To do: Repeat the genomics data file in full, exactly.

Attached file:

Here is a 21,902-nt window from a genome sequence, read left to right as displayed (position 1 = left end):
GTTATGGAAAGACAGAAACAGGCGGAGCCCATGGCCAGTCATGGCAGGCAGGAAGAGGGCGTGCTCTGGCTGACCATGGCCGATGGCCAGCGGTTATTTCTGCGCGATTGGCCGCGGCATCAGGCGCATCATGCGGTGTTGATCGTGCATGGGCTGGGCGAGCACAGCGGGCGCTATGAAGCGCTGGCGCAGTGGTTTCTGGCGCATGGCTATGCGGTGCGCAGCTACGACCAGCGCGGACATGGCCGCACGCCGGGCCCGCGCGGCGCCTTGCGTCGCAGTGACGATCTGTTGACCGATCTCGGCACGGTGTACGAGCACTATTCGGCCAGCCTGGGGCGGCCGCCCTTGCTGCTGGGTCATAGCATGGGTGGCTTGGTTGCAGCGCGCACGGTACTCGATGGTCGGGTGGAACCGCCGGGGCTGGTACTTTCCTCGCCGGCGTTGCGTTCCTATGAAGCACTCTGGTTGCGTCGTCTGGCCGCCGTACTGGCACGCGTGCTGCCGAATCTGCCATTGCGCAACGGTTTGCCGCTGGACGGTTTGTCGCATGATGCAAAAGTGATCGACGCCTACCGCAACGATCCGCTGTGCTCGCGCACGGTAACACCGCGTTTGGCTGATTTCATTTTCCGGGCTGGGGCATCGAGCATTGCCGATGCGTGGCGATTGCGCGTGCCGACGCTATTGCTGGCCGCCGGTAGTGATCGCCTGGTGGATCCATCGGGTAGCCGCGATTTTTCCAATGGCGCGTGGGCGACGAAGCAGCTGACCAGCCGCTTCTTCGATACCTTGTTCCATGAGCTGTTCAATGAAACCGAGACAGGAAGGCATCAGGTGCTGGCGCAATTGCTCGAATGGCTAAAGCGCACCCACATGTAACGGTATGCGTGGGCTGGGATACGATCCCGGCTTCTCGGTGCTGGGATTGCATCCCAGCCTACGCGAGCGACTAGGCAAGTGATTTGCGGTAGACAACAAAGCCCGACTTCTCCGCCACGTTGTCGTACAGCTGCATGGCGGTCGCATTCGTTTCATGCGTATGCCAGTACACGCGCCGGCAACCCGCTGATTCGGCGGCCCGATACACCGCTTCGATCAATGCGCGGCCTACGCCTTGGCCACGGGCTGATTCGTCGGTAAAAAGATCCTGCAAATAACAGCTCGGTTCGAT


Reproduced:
Here is a 21,902-nt window from a genome sequence, read left to right as displayed (position 1 = left end):
GTTATGGAAAGACAGAAACAGGCGGAGCCCATGGCCAGTCATGGCAGGCAGGAAGAGGGCGTGCTCTGGCTGACCATGGCCGATGGCCAGCGGTTATTTCTGCGCGATTGGCCGCGGCATCAGGCGCATCATGCGGTGTTGATCGTGCATGGGCTGGGCGAGCACAGCGGGCGCTATGAAGCGCTGGCGCAGTGGTTTCTGGCGCATGGCTATGCGGTGCGCAGCTACGACCAGCGCGGACATGGCCGCACGCCGGGCCCGCGCGGCGCCTTGCGTCGCAGTGACGATCTGTTGACCGATCTCGGCACGGTGTACGAGCACTATTCGGCCAGCCTGGGGCGGCCGCCCTTGCTGCTGGGTCATAGCATGGGTGGCTTGGTTGCAGCGCGCACGGTACTCGATGGTCGGGTGGAACCGCCGGGGCTGGTACTTTCCTCGCCGGCGTTGCGTTCCTATGAAGCACTCTGGTTGCGTCGTCTGGCCGCCGTACTGGCACGCGTGCTGCCGAATCTGCCATTGCGCAACGGTTTGCCGCTGGACGGTTTGTCGCATGATGCAAAAGTGATCGACGCCTACCGCAACGATCCGCTGTGCTCGCGCACGGTAACACCGCGTTTGGCTGATTTCATTTTCCGGGCTGGGGCATCGAGCATTGCCGATGCGTGGCGATTGCGCGTGCCGACGCTATTGCTGGCCGCCGGTAGTGATCGCCTGGTGGATCCATCGGGTAGCCGCGATTTTTCCAATGGCGCGTGGGCGACGAAGCAGCTGACCAGCCGCTTCTTCGATACCTTGTTCCATGAGCTGTTCAATGAAACCGAGACAGGAAGGCATCAGGTGCTGGCGCAATTGCTCGAATGGCTAAAGCGCACCCACATGTAACGGTATGCGTGGGCTGGGATACGATCCCGGCTTCTCGGTGCTGGGATTGCATCCCAGCCTACGCGAGCGACTAGGCAAGTGATTTGCGGTAGACAACAAAGCCCGACTTCTCCGCCACGTTGTCGTACAGCTGCATGGCGGTCGCATTCGTTTCATGCGTATGCCAGTACACGCGCCGGCAACCCGCTGATTCGGCGGCCCGATACACCGCTTCGATCAATGCGCGGCCTACGCCTTGGCCACGGGCTGATTCGTCGGTAAAAAGATCCTGCAAATAACAGCTCGGTTCGAT